There is quite a lively debate going on Dr. Vino’s Wine Blog about why there is so little quality inexpensive American wine (under $12). Jump into the debate here: Tasty American wine under $12: why so little of it? Industry replies, part I
My entry into the fray posted there and repeated here for my readers:
Perhaps, just perhaps, the answer is a little more basic and unseemly – greed, the same thing that precipitated our current financial crisis. A large number of American wineries are now owned by public corporations whose modus operandi is to maximize profit – something you cannot do if you charge too little for your wine. Unfortunately, I think that maximizing profit is ingrained in American business culture, even if the winery is not publicly held. Now before all of you object, yes, I know there are examples of American wineries who put quality and accessibility above pure profit, and they are to be applauded. Unfortunately, they appear to be few and far between.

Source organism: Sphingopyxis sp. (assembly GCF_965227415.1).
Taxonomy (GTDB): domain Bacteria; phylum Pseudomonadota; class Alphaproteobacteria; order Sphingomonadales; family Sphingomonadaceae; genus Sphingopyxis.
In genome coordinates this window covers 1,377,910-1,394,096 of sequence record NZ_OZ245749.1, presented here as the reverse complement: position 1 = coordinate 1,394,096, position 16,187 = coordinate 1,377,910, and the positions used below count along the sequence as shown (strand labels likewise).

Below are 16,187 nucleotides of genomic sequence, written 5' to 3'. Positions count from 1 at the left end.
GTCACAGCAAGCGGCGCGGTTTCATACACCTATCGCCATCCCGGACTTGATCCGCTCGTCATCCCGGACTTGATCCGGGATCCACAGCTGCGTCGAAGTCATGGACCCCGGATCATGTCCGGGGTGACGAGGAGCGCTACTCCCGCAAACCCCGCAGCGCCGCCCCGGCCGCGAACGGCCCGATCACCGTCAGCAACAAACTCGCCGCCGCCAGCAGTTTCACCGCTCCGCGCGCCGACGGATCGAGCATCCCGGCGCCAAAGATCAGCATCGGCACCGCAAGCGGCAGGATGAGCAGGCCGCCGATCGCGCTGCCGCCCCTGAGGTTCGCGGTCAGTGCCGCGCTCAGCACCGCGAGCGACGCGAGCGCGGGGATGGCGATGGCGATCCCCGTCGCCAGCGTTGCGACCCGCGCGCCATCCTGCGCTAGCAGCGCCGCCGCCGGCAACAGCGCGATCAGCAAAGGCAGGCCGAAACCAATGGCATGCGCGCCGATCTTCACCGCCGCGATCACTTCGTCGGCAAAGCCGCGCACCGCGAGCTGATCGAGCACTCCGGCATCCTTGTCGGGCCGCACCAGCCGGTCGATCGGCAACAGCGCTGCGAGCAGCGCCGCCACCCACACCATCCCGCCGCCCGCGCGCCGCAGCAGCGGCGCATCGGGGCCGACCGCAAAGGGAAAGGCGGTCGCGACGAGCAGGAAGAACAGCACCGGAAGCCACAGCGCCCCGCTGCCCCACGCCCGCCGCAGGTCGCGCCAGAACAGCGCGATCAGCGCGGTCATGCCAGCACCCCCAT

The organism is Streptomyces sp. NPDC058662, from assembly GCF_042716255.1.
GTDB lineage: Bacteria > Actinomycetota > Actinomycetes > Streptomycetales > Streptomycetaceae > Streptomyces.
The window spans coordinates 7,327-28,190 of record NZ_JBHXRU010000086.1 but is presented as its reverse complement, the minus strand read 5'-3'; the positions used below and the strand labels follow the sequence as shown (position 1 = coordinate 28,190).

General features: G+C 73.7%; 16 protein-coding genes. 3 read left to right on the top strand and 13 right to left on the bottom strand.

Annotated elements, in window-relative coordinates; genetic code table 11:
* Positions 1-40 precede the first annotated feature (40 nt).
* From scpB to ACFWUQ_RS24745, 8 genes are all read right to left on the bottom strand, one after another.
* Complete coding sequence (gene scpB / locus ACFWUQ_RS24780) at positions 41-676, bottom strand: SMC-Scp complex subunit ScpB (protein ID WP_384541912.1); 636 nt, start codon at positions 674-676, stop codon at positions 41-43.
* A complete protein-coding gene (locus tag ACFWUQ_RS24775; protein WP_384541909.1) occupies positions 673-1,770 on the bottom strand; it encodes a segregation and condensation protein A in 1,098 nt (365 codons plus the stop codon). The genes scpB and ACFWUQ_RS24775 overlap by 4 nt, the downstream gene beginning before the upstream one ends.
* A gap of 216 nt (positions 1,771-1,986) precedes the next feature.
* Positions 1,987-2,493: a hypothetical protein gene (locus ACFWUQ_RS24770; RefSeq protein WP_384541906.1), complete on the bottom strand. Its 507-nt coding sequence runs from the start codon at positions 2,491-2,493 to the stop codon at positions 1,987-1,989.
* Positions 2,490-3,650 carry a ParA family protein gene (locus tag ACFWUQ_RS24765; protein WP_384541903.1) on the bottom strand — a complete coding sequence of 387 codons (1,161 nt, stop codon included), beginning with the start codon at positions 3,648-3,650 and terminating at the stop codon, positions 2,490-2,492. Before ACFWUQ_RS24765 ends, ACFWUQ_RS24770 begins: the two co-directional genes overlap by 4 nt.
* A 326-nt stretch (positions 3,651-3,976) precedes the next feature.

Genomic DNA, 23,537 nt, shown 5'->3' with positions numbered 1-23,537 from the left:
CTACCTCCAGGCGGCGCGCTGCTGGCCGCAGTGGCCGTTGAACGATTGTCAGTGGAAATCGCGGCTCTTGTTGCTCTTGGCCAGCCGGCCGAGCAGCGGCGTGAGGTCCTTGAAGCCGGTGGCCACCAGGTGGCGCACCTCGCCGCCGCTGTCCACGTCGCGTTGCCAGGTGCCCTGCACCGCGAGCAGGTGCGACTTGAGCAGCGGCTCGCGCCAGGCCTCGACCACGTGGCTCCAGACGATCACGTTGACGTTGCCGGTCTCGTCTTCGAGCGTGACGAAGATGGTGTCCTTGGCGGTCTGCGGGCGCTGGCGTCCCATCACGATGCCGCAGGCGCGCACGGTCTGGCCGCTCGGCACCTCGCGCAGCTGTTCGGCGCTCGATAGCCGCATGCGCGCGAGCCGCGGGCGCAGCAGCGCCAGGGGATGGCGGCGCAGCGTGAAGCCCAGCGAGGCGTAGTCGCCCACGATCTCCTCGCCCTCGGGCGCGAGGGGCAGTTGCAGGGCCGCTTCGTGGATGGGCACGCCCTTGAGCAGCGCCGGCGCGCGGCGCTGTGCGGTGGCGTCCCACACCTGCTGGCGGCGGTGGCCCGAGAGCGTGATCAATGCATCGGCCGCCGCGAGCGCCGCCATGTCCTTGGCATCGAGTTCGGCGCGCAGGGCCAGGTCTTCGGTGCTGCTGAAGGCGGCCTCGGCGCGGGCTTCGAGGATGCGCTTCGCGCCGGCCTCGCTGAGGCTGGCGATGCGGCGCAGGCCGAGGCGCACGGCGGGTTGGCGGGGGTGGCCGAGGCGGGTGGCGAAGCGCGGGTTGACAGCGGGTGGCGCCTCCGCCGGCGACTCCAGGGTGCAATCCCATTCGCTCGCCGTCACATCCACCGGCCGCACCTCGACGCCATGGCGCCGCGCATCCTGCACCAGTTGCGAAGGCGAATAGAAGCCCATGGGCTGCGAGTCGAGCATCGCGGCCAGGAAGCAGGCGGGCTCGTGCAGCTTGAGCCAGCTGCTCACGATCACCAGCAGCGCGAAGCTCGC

If the United States is to have a sustainable wine culture, it is very important for there to be a viable market of low-cost, quality wine. Most people simply cannot drink wine on a frequent basis if they are paying $15 to $20 a bottle all the time. So if American wineries want to cede this market to foreign competition, we will continue to drink the quality low cost wine of other countries (anyone notice how good ignoring low-cost, quality foreign competition was for the American automobile industry?…).